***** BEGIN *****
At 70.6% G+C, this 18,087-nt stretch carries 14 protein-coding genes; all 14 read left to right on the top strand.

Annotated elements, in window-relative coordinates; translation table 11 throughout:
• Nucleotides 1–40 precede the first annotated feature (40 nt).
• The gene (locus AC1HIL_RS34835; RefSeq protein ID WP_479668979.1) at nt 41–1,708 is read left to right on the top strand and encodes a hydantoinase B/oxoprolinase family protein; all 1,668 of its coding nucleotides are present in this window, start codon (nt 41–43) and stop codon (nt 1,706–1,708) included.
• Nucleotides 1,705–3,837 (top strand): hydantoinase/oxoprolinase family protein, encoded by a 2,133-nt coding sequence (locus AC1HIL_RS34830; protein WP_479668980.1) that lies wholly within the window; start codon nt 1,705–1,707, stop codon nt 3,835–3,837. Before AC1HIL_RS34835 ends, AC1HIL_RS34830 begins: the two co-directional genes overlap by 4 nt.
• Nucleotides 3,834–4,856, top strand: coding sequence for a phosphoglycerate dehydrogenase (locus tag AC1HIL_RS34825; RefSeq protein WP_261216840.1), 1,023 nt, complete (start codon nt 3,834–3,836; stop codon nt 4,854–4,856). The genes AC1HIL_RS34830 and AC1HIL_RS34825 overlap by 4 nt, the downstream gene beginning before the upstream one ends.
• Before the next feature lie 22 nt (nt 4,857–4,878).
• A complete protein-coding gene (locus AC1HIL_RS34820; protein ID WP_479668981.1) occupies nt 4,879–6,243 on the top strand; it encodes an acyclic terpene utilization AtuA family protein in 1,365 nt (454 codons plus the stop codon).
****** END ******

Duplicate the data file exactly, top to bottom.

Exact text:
At 70.6% G+C, this 18,087-nt stretch carries 14 protein-coding genes; all 14 read left to right on the top strand.

Annotated elements, in window-relative coordinates; translation table 11 throughout:
• Nucleotides 1–40 precede the first annotated feature (40 nt).
• The gene (locus AC1HIL_RS34835; RefSeq protein ID WP_479668979.1) at nt 41–1,708 is read left to right on the top strand and encodes a hydantoinase B/oxoprolinase family protein; all 1,668 of its coding nucleotides are present in this window, start codon (nt 41–43) and stop codon (nt 1,706–1,708) included.
• Nucleotides 1,705–3,837 (top strand): hydantoinase/oxoprolinase family protein, encoded by a 2,133-nt coding sequence (locus AC1HIL_RS34830; protein WP_479668980.1) that lies wholly within the window; start codon nt 1,705–1,707, stop codon nt 3,835–3,837. Before AC1HIL_RS34835 ends, AC1HIL_RS34830 begins: the two co-directional genes overlap by 4 nt.
• Nucleotides 3,834–4,856, top strand: coding sequence for a phosphoglycerate dehydrogenase (locus tag AC1HIL_RS34825; RefSeq protein WP_261216840.1), 1,023 nt, complete (start codon nt 3,834–3,836; stop codon nt 4,854–4,856). The genes AC1HIL_RS34830 and AC1HIL_RS34825 overlap by 4 nt, the downstream gene beginning before the upstream one ends.
• Before the next feature lie 22 nt (nt 4,857–4,878).
• A complete protein-coding gene (locus AC1HIL_RS34820; protein ID WP_479668981.1) occupies nt 4,879–6,243 on the top strand; it encodes an acyclic terpene utilization AtuA family protein in 1,365 nt (454 codons plus the stop codon).